Jens Laerke, spokesperson of the UN Office for the Coordination of Humanitarian Affairs (OCHA), said at a briefing in Geneva that local health workers in the Mekelle hospital confirmed that the children had been killed as a result of an airstrike on the outskirts of the city.
A second airstrike in Mekelle town “reportedly injured nine people and caused damage to houses and a nearby hotel,” Laerke said, adding that the “intensification of the conflict is very alarming.”
The state-run Ethiopian Press Agency reported Monday that the Ethiopian Air Force “launched a successful offensive” against a TPLF communication network and facility in Mekelle. Airstrikes were “carried out with the utmost precision to prevent civilian casualties,” the report said.
Earlier Monday, Ethiopia’s government communications chief Leggese Tulu denied the strikes, saying that “the government doesn’t have any plan to terrorize its own people. Why should it? It’s not true.”
“Those terrorists want to confuse the world by falsely claiming we are being attacked both by air and land to turn the world against Ethiopia,” Tulu told CNN.
In a separate statement, the government spokesperson’s office also said that “the government of Ethiopia would like to request the US and its partners not to be swayed by the crying wolf TPLF and downplay the suffering of people in north Wollo, Gonder, Wag Hemera of Amhara, and Afar regions.”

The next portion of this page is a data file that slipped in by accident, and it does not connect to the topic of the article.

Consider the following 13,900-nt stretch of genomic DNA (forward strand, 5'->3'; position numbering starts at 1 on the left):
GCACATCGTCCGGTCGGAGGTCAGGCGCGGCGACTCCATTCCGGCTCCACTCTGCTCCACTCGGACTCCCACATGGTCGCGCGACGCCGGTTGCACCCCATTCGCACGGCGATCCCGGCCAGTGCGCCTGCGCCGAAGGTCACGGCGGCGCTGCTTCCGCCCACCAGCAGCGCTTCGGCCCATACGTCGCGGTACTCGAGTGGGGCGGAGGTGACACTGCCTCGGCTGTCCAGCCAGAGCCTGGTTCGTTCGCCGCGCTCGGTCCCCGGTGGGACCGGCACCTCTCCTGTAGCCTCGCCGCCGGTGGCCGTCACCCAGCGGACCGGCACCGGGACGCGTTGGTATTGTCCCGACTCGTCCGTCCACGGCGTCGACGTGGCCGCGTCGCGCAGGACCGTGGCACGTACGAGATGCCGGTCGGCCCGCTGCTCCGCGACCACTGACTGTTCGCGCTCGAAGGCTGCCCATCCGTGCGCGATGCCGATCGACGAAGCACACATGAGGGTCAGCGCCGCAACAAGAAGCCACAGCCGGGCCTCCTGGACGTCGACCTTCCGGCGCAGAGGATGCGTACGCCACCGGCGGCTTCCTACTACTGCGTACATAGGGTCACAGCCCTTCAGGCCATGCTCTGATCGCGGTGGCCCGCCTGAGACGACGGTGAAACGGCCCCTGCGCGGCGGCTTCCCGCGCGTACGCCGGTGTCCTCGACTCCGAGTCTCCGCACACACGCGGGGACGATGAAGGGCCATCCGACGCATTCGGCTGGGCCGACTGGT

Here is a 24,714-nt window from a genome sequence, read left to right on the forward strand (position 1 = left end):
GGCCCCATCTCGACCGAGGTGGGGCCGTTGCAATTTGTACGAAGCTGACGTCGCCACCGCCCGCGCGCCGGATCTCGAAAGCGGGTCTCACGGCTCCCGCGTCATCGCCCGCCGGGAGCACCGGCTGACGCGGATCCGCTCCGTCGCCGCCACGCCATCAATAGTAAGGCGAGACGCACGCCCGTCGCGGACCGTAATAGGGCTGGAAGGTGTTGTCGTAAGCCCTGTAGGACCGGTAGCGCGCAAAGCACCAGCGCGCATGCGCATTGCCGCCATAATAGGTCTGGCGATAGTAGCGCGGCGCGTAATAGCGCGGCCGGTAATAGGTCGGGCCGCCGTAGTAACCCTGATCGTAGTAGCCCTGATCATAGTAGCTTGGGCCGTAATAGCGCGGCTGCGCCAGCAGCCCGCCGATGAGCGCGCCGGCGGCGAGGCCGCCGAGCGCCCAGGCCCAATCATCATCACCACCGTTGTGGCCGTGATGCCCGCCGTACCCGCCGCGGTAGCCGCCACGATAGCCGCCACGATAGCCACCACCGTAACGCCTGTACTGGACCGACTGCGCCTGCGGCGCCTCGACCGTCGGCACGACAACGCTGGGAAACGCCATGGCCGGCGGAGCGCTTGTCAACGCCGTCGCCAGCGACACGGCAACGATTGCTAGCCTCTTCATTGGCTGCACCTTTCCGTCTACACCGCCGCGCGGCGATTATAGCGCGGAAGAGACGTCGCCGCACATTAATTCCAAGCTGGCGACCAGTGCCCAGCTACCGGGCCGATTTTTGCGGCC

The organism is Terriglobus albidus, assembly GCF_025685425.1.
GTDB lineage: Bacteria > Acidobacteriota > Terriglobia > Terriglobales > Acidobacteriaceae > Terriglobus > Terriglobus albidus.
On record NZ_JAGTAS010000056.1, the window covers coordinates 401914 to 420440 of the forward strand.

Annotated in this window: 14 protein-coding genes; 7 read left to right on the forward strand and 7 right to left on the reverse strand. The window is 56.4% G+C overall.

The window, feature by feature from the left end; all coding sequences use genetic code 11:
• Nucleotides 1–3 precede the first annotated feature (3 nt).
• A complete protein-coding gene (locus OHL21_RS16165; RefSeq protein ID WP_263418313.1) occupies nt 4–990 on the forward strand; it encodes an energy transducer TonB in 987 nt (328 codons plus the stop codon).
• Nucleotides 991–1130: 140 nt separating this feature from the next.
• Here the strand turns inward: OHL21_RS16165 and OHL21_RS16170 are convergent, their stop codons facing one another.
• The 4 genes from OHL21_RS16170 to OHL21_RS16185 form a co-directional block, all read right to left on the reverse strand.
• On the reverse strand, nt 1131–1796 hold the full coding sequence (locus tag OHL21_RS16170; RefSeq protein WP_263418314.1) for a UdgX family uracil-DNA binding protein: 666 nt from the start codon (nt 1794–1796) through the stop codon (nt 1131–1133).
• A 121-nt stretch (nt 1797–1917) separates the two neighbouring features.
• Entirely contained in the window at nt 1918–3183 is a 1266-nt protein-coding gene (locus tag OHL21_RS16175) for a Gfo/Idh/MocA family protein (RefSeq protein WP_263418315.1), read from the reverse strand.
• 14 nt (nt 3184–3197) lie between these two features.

The Ethiopian military has been in control of much of Tigray since November 2020, when it launched a major assault on the region with the support of Eritrean soldiers and local militias in an effort to remove the TPLF from power. It was the last time that airstrikes were launched on Mekelle.
An eyewitness to Monday’s incident in Mekelle told CNN she heard an explosion and saw smoke in the vicinity of Adi Haki Market, describing a scene of panic with people running around when she left her office following the blast.
One resident of the city told Reuters one strike hit close to a market, behind a hotel. An aid worker and a doctor in the region also said there had been an attack and a diplomat shared pictures with Reuters of what they said was the aftermath, including pools of blood and smashed windows.
Laerke reminded all parties of their responsibility according to international humanitarian law on Tuesday saying: “We also call on unrestricted and sustained humanitarian access to all people in need, who need our supplies. They also need fuel and cash.”
On Monday the UN Secretary-General António Guterres said through his spokesman Stephane Dujarric that he was deeply concerned over the escalation of the conflict and reiterated his call for all hostilities to stop.
Ethiopia has seen a wave of atrocities over the last 11 months of conflict, which has forced 2 million to flee, fueled famine and left thousands dead. The conflict, by many accounts, bears the hallmarks of genocide.
An estimated 18,600 children in Tigray under the age of 5 have been admitted for treatment for severe acute malnutrition (SAM) from February to August this year, according to UNICEF. That’s a 100% increase compared to 2020, it said.
CNN’s Kara Fox and Eliza Mackintosh contributed reporting.